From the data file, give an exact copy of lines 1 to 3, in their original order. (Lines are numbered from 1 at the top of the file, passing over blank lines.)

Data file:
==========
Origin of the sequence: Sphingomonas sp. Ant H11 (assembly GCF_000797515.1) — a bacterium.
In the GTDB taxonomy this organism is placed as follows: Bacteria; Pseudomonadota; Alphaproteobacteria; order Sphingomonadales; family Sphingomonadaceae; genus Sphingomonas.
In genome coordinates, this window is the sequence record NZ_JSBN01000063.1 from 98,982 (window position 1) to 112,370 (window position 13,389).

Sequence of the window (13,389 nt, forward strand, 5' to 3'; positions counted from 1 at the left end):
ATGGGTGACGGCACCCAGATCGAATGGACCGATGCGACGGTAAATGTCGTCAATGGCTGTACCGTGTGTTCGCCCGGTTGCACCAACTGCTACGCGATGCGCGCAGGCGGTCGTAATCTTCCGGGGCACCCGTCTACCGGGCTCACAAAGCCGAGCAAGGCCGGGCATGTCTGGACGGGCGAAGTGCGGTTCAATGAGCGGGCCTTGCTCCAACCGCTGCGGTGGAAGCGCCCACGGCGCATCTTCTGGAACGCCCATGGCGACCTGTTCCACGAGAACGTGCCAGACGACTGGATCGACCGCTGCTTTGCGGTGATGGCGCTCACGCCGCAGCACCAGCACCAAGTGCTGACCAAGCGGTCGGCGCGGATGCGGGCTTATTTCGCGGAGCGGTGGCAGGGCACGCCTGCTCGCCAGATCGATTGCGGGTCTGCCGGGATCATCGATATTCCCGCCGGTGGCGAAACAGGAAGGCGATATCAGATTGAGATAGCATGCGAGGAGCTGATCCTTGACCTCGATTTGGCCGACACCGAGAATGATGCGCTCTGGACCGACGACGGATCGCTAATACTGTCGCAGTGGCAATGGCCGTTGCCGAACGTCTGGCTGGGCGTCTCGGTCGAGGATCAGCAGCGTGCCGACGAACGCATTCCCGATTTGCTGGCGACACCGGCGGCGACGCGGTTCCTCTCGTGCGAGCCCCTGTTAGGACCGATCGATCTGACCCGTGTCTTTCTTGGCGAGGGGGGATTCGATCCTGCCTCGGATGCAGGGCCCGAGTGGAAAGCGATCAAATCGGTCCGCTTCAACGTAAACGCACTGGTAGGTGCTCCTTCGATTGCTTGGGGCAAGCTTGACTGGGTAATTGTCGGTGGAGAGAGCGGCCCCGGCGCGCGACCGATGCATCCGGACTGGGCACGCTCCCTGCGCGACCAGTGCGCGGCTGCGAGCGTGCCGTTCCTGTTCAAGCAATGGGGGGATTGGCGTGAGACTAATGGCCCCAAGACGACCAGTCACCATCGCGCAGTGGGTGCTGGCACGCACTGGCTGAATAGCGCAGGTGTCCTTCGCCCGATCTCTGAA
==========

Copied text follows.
Origin of the sequence: Sphingomonas sp. Ant H11 (assembly GCF_000797515.1) — a bacterium.
In the GTDB taxonomy this organism is placed as follows: Bacteria; Pseudomonadota; Alphaproteobacteria; order Sphingomonadales; family Sphingomonadaceae; genus Sphingomonas.
In genome coordinates, this window is the sequence record NZ_JSBN01000063.1 from 98,982 (window position 1) to 112,370 (window position 13,389).